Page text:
Wednesday, March 19, 2008

Billboard Censorship

 
According to the Grand Rapids Press, the Freedom From Religion Foundation is having trouble renting billboard space to advertise its message "Beware of Dogma" [Atheists claim censorship by billboard company].
The group that asked Hudsonville to remove God from the city's mission statement says it is having a hard time placing a billboard espousing its position.

"This is new, that a billboard company is censoring us," said Annie Laurie Gaylor, co-president of the Freedom From Religion Foundation. The Madison, Wis.-based group, dedicated to the separation of church and state, bills itself as North America's largest group of atheists and agnostics with 12,000 supporters.

The billboard with the words "Beware of Dogma" and the group's Web address has been used around the country, she said.

Gaylor said CBS Outdoor Advertising in Grand Rapids declined to rent a billboard to Freeedom From Religion, telling her it had been through controversy in the past and community reaction would force the billboard down within a day. She is working with other area firms, she said, but their locations are not her first choice.
We discussed this issue before when I declared that this was a "freedom of speech" issue [What Freedom of Speech Really Means]. Many readers disagreed , stating that a private company had the right to discriminate on the basis of religious beliefs (or lack of them).

This time there's a very interesting discussion going on at RichardDawkins.net [ Atheists claim censorship by billboard company]. Read the comments on that site.

This is clearly a gray area but, personally, I'd like to live in a society where a private billboard company wasn't afraid to rent space to all kinds of groups—including those groups whose opinions aren't shared by the management of the company. I'd like to live in a society where everyone understood that this was ethical behavior on the part of the billboard company and they didn't hold the company responsible for the message on the billboard. Even better would be to live in a society where the average person celebrated diversity of opinion and looked forward to seeing and hearing about contrary views. They would also look forward to debating and discussing those views.1


1. In case anyone is wondering whether this can be construed as support for teaching the controversy, the answer is yes. I think Christian private schools should be teaching about evolution and the scientific views on the age of the Earth. I think public school students should be discussing the conflict between evolution and creationism (and science vs. religion).

[Photo Credit: More Billboards in Chambersburg PA]

5 comments :

  1. I'd like to live in a society where a private billboard company wasn't afraid to rent space to all kinds of groups—including those groups whose opinions aren't shared by the management of the company. I'd like to live in a society where everyone understood that this was ethical behavior on the part of the billboard company and they didn't hold the company responsible for the message on the billboard. Even better would be to live in a society where the average person celebrated diversity of opinion and looked forward to seeing and hearing about contrary views.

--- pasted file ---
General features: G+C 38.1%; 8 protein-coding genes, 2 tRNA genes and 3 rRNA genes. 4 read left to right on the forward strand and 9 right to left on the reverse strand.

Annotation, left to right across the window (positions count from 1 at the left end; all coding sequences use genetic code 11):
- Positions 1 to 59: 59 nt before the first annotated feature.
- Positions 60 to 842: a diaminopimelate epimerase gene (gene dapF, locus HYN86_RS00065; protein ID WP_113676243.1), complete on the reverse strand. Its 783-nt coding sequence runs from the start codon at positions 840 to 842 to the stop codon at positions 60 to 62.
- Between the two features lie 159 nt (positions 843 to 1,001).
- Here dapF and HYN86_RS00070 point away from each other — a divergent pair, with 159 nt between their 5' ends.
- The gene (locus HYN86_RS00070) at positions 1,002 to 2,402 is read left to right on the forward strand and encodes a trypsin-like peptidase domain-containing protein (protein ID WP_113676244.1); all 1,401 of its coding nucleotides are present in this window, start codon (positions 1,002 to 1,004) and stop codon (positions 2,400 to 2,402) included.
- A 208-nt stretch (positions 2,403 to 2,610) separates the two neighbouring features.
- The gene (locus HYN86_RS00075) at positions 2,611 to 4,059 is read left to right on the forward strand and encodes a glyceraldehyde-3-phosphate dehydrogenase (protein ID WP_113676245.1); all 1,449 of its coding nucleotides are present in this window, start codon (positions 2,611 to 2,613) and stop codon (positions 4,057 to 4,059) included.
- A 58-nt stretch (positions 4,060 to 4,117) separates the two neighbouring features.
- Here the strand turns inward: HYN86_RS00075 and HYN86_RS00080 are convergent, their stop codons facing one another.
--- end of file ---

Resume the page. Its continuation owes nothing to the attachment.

I'd like to live in that society, too. Since it appears highly unlikely that we are in such a society now, how do you think we should go about changinge the society we live in to better fit those goals?

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  2. I consider that billboard to be hate-speech against atheists. I wonder if, in Canada, it would be illegal? (Not that I'm supporting our hate-speech laws)

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  3. ¸"I consider that billboard to be hate-speech against atheists. I wonder if, in Canada, it would be illegal? (Not that I'm supporting our hate-speech laws)"

    I'm not sure, but I think that in Canada hate speech is permitted when it's in the name of religion (!!!!). I remember when the government talked about considering anti-homosexual speech to be hate speech, the religious started panicking and the government said that if it (the hatred) was religiously motivated, it would be ok. By the way, anyone knows if the bill passed?

    Robert M.

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  4. Yes, beware of dogma, specially that which disguises itself as "science", but fails to provide any confirming scientific evidence, rants endlessly againt God, sees the creationsit boogeyman behind every rock, and lives in fear tht people realize how insecure they are. Beware of THAT dogma.

    Mats

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  5. Well, anonymous, if I ever actually see that dogma, I'll accept your little rant as having some basis in reality. But as it hasn't showed up yet in many thousands of years, I'm not holding my breath for that any more than I'd hold my breath for proof of any god's existence.

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